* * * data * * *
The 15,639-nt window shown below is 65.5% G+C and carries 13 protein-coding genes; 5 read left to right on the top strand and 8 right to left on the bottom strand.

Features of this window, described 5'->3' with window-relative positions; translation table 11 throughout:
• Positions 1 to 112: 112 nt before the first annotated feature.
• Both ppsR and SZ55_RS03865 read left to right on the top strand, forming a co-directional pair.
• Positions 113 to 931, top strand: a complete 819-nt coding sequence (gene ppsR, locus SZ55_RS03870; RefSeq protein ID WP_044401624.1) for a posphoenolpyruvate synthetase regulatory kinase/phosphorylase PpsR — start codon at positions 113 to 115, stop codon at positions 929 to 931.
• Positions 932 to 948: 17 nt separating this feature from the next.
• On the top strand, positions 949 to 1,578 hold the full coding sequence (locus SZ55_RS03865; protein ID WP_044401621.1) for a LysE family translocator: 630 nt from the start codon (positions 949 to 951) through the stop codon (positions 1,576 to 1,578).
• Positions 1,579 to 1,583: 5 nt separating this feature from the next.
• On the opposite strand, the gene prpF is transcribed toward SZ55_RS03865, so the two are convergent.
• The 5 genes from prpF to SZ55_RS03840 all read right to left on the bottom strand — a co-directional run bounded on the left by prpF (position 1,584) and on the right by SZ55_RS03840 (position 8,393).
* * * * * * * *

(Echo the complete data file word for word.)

The 15,639-nt window shown below is 65.5% G+C and carries 13 protein-coding genes; 5 read left to right on the top strand and 8 right to left on the bottom strand.

Features of this window, described 5'->3' with window-relative positions; translation table 11 throughout:
• Positions 1 to 112: 112 nt before the first annotated feature.
• Both ppsR and SZ55_RS03865 read left to right on the top strand, forming a co-directional pair.
• Positions 113 to 931, top strand: a complete 819-nt coding sequence (gene ppsR, locus SZ55_RS03870; RefSeq protein ID WP_044401624.1) for a posphoenolpyruvate synthetase regulatory kinase/phosphorylase PpsR — start codon at positions 113 to 115, stop codon at positions 929 to 931.
• Positions 932 to 948: 17 nt separating this feature from the next.
• On the top strand, positions 949 to 1,578 hold the full coding sequence (locus SZ55_RS03865; protein ID WP_044401621.1) for a LysE family translocator: 630 nt from the start codon (positions 949 to 951) through the stop codon (positions 1,576 to 1,578).
• Positions 1,579 to 1,583: 5 nt separating this feature from the next.
• On the opposite strand, the gene prpF is transcribed toward SZ55_RS03865, so the two are convergent.
• The 5 genes from prpF to SZ55_RS03840 all read right to left on the bottom strand — a co-directional run bounded on the left by prpF (position 1,584) and on the right by SZ55_RS03840 (position 8,393).